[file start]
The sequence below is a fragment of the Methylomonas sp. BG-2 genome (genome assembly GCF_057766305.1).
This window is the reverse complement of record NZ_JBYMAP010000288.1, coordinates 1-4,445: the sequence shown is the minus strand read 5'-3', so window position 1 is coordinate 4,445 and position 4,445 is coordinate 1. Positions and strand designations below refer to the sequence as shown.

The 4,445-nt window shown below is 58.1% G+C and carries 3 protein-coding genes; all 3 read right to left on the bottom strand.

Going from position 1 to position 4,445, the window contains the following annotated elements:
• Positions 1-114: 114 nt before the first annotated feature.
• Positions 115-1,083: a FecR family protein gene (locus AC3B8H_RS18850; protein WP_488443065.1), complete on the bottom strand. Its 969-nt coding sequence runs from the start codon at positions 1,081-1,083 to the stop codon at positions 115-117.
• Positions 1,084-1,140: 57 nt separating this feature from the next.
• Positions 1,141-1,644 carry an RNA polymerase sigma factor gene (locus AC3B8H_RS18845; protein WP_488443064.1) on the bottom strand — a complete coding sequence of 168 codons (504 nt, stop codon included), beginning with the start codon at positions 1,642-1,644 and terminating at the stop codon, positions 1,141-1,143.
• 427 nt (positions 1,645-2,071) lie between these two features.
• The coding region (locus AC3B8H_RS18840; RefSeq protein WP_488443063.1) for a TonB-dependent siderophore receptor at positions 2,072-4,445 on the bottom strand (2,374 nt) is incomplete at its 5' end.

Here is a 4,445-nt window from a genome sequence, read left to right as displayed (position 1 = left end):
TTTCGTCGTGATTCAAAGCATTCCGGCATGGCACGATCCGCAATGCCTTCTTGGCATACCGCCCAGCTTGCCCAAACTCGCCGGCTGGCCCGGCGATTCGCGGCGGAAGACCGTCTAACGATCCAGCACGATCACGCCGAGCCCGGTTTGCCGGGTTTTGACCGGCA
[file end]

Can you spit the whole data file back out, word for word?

The sequence below is a fragment of the Methylomonas sp. BG-2 genome (genome assembly GCF_057766305.1).
This window is the reverse complement of record NZ_JBYMAP010000288.1, coordinates 1-4,445: the sequence shown is the minus strand read 5'-3', so window position 1 is coordinate 4,445 and position 4,445 is coordinate 1. Positions and strand designations below refer to the sequence as shown.

The 4,445-nt window shown below is 58.1% G+C and carries 3 protein-coding genes; all 3 read right to left on the bottom strand.

Going from position 1 to position 4,445, the window contains the following annotated elements:
• Positions 1-114: 114 nt before the first annotated feature.
• Positions 115-1,083: a FecR family protein gene (locus AC3B8H_RS18850; protein WP_488443065.1), complete on the bottom strand. Its 969-nt coding sequence runs from the start codon at positions 1,081-1,083 to the stop codon at positions 115-117.
• Positions 1,084-1,140: 57 nt separating this feature from the next.
• Positions 1,141-1,644 carry an RNA polymerase sigma factor gene (locus AC3B8H_RS18845; protein WP_488443064.1) on the bottom strand — a complete coding sequence of 168 codons (504 nt, stop codon included), beginning with the start codon at positions 1,642-1,644 and terminating at the stop codon, positions 1,141-1,143.
• 427 nt (positions 1,645-2,071) lie between these two features.
• The coding region (locus AC3B8H_RS18840; RefSeq protein WP_488443063.1) for a TonB-dependent siderophore receptor at positions 2,072-4,445 on the bottom strand (2,374 nt) is incomplete at its 5' end.

Here is a 4,445-nt window from a genome sequence, read left to right as displayed (position 1 = left end):
TTTCGTCGTGATTCAAAGCATTCCGGCATGGCACGATCCGCAATGCCTTCTTGGCATACCGCCCAGCTTGCCCAAACTCGCCGGCTGGCCCGGCGATTCGCGGCGGAAGACCGTCTAACGATCCAGCACGATCACGCCGAGCCCGGTTTGCCGGGTTTTGACCGGCA